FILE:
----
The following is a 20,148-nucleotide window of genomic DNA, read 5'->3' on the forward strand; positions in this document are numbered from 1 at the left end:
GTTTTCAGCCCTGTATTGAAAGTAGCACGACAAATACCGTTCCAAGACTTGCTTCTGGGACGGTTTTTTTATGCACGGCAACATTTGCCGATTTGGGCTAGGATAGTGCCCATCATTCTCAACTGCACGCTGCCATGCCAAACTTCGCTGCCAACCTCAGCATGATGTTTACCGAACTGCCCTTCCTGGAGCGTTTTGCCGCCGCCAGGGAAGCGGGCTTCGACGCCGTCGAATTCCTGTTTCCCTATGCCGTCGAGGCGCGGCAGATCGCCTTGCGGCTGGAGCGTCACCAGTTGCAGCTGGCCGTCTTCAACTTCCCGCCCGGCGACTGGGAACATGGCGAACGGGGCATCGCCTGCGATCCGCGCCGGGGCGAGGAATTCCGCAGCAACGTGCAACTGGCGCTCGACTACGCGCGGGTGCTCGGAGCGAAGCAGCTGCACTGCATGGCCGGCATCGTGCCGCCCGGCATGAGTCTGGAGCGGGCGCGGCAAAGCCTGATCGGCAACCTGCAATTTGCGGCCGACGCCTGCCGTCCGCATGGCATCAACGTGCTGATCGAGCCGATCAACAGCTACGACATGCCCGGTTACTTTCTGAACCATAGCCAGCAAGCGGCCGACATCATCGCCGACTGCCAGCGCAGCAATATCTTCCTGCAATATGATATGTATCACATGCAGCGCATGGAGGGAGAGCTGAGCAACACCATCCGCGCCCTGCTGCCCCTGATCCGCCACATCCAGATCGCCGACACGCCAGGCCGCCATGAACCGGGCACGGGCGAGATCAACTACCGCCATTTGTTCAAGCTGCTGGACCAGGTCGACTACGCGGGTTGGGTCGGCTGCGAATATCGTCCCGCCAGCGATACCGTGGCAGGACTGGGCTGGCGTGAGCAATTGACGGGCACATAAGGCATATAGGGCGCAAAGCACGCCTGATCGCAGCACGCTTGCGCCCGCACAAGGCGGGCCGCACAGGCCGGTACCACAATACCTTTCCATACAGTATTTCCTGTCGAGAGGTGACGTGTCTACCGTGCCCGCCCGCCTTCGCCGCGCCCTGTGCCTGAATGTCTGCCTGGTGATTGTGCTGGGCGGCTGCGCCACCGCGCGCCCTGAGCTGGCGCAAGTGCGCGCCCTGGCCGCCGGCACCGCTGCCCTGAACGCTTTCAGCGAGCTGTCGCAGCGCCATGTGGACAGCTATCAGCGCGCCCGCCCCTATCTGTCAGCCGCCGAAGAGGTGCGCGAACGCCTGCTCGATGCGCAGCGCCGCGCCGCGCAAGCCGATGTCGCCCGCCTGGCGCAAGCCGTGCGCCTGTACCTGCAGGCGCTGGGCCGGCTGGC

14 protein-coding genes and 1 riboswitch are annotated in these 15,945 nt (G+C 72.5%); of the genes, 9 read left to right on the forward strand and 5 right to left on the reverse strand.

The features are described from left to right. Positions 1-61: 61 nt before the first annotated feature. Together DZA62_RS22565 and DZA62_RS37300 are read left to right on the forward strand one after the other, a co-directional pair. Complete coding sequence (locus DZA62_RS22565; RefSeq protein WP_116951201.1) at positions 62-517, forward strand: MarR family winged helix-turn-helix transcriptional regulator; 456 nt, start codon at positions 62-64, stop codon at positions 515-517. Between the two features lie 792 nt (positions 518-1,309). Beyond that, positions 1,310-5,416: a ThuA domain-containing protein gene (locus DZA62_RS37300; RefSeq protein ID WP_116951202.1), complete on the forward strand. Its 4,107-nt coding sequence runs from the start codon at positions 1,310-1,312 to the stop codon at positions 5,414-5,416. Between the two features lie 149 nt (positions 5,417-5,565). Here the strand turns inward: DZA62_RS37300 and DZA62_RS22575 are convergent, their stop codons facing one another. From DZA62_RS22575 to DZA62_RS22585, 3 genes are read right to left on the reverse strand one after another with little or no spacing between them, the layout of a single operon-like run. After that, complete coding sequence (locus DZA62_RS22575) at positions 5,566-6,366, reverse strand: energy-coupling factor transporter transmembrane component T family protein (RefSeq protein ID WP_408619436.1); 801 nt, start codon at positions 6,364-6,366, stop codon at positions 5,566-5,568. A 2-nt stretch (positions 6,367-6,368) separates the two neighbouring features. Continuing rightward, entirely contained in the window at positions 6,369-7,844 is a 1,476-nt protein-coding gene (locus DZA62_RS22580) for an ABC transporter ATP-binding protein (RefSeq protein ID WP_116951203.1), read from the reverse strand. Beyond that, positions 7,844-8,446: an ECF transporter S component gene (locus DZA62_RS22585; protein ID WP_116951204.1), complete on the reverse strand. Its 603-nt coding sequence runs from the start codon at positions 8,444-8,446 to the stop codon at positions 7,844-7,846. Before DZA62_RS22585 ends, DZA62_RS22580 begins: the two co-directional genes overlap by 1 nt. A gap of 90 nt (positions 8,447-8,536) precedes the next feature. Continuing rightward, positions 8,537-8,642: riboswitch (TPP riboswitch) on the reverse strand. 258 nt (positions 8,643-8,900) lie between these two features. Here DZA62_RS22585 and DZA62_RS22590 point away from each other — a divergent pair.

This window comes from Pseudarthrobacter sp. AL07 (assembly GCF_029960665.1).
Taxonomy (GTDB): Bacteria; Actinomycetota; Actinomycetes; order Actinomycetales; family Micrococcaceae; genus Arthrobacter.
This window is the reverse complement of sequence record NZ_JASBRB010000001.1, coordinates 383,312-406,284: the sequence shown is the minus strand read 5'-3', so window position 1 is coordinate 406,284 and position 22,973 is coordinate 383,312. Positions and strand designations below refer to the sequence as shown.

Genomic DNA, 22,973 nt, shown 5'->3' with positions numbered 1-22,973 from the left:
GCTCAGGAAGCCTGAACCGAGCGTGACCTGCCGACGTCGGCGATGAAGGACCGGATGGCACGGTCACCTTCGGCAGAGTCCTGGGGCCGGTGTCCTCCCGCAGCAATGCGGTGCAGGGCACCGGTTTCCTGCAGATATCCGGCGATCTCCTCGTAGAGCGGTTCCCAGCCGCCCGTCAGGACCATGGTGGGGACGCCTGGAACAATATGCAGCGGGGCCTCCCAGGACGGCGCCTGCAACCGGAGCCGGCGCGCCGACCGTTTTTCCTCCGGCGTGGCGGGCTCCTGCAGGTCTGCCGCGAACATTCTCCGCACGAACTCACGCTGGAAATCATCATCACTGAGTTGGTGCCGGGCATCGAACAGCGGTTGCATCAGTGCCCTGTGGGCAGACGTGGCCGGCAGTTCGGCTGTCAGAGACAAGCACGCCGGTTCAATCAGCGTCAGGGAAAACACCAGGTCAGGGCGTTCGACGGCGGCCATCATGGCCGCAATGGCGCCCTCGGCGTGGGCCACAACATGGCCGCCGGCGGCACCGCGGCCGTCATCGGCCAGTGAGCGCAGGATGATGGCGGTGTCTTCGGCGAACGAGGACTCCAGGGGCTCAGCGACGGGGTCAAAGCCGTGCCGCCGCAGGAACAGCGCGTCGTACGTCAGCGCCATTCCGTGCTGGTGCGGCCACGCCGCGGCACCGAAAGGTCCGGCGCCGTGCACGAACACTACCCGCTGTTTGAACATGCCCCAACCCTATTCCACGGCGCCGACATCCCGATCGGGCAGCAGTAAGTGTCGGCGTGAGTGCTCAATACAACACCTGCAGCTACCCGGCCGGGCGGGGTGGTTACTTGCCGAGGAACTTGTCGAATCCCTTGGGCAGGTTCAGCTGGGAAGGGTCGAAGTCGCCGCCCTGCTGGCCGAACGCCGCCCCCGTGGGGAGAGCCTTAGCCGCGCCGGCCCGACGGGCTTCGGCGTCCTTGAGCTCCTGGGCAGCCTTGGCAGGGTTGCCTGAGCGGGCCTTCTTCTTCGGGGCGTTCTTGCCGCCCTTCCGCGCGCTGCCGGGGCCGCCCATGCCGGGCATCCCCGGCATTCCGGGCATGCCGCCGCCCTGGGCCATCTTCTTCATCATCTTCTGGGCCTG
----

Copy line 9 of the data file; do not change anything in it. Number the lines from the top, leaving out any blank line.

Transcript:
GCTCAGGAAGCCTGAACCGAGCGTGACCTGCCGACGTCGGCGATGAAGGACCGGATGGCACGGTCACCTTCGGCAGAGTCCTGGGGCCGGTGTCCTCCCGCAGCAATGCGGTGCAGGGCACCGGTTTCCTGCAGATATCCGGCGATCTCCTCGTAGAGCGGTTCCCAGCCGCCCGTCAGGACCATGGTGGGGACGCCTGGAACAATATGCAGCGGGGCCTCCCAGGACGGCGCCTGCAACCGGAGCCGGCGCGCCGACCGTTTTTCCTCCGGCGTGGCGGGCTCCTGCAGGTCTGCCGCGAACATTCTCCGCACGAACTCACGCTGGAAATCATCATCACTGAGTTGGTGCCGGGCATCGAACAGCGGTTGCATCAGTGCCCTGTGGGCAGACGTGGCCGGCAGTTCGGCTGTCAGAGACAAGCACGCCGGTTCAATCAGCGTCAGGGAAAACACCAGGTCAGGGCGTTCGACGGCGGCCATCATGGCCGCAATGGCGCCCTCGGCGTGGGCCACAACATGGCCGCCGGCGGCACCGCGGCCGTCATCGGCCAGTGAGCGCAGGATGATGGCGGTGTCTTCGGCGAACGAGGACTCCAGGGGCTCAGCGACGGGGTCAAAGCCGTGCCGCCGCAGGAACAGCGCGTCGTACGTCAGCGCCATTCCGTGCTGGTGCGGCCACGCCGCGGCACCGAAAGGTCCGGCGCCGTGCACGAACACTACCCGCTGTTTGAACATGCCCCAACCCTATTCCACGGCGCCGACATCCCGATCGGGCAGCAGTAAGTGTCGGCGTGAGTGCTCAATACAACACCTGCAGCTACCCGGCCGGGCGGGGTGGTTACTTGCCGAGGAACTTGTCGAATCCCTTGGGCAGGTTCAGCTGGGAAGGGTCGAAGTCGCCGCCCTGCTGGCCGAACGCCGCCCCCGTGGGGAGAGCCTTAGCCGCGCCGGCCCGACGGGCTTCGGCGTCCTTGAGCTCCTGGGCAGCCTTGGCAGGGTTGCCTGAGCGGGCCTTCTTCTTCGGGGCGTTCTTGCCGCCCTTCCGCGCGCTGCCGGGGCCGCCCATGCCGGGCATCCCCGGCATTCCGGGCATGCCGCCGCCCTGGGCCATCTTCTTCATCATCTTCTGGGCCTG